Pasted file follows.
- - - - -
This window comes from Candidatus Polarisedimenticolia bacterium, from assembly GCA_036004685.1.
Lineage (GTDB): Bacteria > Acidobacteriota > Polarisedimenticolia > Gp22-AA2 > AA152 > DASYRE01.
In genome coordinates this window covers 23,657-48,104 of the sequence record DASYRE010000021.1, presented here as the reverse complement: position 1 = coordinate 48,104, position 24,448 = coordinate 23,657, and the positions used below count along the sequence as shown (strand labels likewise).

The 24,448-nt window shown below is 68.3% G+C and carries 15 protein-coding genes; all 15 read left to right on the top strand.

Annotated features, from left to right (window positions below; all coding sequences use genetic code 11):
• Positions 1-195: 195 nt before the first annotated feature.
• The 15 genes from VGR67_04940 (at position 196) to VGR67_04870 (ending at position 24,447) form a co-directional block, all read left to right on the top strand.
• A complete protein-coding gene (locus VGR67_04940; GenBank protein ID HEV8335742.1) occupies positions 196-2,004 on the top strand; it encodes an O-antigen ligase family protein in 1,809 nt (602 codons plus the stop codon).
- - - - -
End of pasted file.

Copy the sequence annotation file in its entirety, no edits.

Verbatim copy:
This window comes from Candidatus Polarisedimenticolia bacterium, from assembly GCA_036004685.1.
Lineage (GTDB): Bacteria > Acidobacteriota > Polarisedimenticolia > Gp22-AA2 > AA152 > DASYRE01.
In genome coordinates this window covers 23,657-48,104 of the sequence record DASYRE010000021.1, presented here as the reverse complement: position 1 = coordinate 48,104, position 24,448 = coordinate 23,657, and the positions used below count along the sequence as shown (strand labels likewise).

The 24,448-nt window shown below is 68.3% G+C and carries 15 protein-coding genes; all 15 read left to right on the top strand.

Annotated features, from left to right (window positions below; all coding sequences use genetic code 11):
• Positions 1-195: 195 nt before the first annotated feature.
• The 15 genes from VGR67_04940 (at position 196) to VGR67_04870 (ending at position 24,447) form a co-directional block, all read left to right on the top strand.
• A complete protein-coding gene (locus VGR67_04940; GenBank protein ID HEV8335742.1) occupies positions 196-2,004 on the top strand; it encodes an O-antigen ligase family protein in 1,809 nt (602 codons plus the stop codon).